Groen Burgwal Canal
An old photomechanical print of Groen Burgwal Canal from the 1890's.

The Amsterdam canal district has been added to the prestigious United Nations Educational, Scientific and Cultural Organization (UNESCO) Heritage List! The decision was announced at the 34th Session of the World Heritage Committee in Brazil, making the canal district the 9th World Heritage Site in The Netherlands. The canal district is regarded as an international icon of urban planning and architecture.

Amsterdam’s 17th century canal district is a remnant of the Dutch Golden Age, a time when the city led the world in art, trade and architecture. The zone is composed of four curved canals that run parallel to each other and encircle the Amsterdam city center in a half moon – the Singel, the Herengracht, the Keizersgracht and the Prinsengracht.

According to UNESCO, who awarded the title of World Heritage Site to the 17th century canal ring area inside the Singelgracht, “the historical and urban ensemble of the Amsterdam canal district was a project for a new ‘port city’ built at the end of the 16th  and beginning of the 17th centuries…  This was a long-term process that involved extending the city by draining the swampland, using a system of canals in concentric arcs and filling in the intermediate spaces… This urban extension was the largest and most homogeneous of its time. As a model of large-scale town planning, it served as a reference throughout the world until the 19th century.”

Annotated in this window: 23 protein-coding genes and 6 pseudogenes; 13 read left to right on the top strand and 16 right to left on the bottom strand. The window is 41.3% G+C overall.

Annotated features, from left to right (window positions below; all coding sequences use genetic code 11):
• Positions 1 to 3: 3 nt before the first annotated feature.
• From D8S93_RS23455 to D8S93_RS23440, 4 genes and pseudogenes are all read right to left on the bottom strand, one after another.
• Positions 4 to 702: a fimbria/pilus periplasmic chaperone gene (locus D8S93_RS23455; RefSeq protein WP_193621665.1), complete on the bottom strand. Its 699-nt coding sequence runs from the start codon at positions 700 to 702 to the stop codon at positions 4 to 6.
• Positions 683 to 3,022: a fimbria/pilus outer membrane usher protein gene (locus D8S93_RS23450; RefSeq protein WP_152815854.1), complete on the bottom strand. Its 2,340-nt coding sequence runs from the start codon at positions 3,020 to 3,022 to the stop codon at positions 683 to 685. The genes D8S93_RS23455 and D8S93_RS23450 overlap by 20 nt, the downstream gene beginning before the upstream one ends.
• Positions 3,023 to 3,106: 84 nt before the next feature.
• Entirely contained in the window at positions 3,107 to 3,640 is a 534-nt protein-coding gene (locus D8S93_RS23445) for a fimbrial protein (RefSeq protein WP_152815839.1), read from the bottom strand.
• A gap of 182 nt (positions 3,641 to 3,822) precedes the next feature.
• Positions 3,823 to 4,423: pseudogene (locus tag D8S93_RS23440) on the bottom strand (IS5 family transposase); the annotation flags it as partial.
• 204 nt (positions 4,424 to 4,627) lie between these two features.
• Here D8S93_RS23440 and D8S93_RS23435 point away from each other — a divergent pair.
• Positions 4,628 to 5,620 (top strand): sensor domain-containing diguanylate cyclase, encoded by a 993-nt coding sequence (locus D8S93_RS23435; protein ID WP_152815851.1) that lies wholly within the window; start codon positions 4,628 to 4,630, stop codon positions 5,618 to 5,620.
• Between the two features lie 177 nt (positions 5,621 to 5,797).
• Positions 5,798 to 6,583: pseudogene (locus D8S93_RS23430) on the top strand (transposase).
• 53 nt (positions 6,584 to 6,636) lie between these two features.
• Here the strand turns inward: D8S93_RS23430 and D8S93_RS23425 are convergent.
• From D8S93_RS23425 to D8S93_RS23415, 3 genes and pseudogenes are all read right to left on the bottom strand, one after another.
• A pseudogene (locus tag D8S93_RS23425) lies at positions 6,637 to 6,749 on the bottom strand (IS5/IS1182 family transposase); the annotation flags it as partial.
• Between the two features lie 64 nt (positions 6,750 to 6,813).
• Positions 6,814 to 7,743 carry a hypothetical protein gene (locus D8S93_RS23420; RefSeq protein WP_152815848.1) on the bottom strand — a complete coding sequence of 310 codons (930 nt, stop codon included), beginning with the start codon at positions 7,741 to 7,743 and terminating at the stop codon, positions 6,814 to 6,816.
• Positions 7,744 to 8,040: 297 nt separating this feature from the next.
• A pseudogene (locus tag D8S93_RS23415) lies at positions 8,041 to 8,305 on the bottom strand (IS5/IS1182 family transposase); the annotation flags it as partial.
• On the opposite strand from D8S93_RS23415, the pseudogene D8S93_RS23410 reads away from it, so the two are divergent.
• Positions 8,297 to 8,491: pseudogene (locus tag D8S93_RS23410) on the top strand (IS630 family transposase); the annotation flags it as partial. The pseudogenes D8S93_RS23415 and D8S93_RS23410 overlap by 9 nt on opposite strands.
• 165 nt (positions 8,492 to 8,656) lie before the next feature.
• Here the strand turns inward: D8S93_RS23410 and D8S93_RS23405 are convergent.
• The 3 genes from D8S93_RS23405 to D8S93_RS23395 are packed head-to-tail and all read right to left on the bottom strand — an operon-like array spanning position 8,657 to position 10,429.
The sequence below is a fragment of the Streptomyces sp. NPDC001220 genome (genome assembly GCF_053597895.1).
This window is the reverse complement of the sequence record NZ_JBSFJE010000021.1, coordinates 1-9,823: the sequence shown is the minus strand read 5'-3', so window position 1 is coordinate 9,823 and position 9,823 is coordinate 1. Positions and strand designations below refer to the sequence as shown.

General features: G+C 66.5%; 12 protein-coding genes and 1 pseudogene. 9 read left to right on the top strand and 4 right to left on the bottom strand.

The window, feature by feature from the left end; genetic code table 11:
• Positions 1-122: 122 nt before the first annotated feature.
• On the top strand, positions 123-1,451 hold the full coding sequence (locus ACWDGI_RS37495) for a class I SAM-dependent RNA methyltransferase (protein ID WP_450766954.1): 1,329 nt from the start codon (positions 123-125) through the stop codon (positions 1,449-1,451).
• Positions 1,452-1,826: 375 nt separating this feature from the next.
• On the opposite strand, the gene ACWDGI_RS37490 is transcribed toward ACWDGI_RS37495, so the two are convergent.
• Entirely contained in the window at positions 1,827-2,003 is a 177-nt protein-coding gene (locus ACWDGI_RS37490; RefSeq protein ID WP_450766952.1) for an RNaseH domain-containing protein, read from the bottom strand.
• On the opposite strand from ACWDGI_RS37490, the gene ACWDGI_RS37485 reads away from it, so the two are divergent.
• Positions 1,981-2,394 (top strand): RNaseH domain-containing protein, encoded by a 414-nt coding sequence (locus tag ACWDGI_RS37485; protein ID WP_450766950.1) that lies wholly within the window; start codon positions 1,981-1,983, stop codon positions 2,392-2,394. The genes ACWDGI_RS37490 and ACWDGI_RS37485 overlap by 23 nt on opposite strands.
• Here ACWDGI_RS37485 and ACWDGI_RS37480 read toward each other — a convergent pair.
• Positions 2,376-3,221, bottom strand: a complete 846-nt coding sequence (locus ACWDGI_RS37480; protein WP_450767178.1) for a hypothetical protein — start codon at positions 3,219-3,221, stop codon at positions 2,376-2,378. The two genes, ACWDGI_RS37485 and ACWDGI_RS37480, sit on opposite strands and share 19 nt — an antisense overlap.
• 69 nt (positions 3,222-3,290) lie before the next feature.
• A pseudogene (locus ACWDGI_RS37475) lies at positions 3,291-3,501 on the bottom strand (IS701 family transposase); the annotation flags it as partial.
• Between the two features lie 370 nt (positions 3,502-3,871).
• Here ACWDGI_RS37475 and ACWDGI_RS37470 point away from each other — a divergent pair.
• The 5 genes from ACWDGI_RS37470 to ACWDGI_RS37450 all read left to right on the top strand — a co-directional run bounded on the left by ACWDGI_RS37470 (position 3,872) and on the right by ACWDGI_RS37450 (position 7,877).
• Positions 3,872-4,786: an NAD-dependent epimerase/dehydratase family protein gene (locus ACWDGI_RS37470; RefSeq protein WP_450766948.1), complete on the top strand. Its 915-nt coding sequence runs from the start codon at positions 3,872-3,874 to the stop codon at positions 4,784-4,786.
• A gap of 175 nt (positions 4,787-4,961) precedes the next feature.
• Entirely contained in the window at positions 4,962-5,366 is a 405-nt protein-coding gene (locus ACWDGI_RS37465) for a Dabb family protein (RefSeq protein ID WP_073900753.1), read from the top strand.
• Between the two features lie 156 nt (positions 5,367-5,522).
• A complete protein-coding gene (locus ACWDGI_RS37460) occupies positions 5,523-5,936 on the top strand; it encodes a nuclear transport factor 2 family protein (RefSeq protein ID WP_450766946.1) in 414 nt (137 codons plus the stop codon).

Appropriately, the Rijksmuseum in Amsterdam currently has an exhibition on view until September 6, 2010 about the canal district featuring paintings, prints and drawings showing the spectacular development of 17th century Amsterdam entitled: “Amsterdam’s Canal Belt: The Expansion of Amsterdam in the Golden Age.” A number of maps from the Rijksmuseum’s own collection charting the expansion of the city will also be on display. Central to the exhibition are six views by Gerrit Berckheyde depicting the Gouden Bocht (Golden Bend) on the Herengracht Canal which was the richest part of the new city.

The Netherlands can now boast to a total of nine UNESCO-listed heritage sites, including an 18th century collection of windmills in Kinderdijk, about 1½ hours south of Amsterdam. For further details, visit Amsterdam’s World Heritage site and Holland’s Tourism site.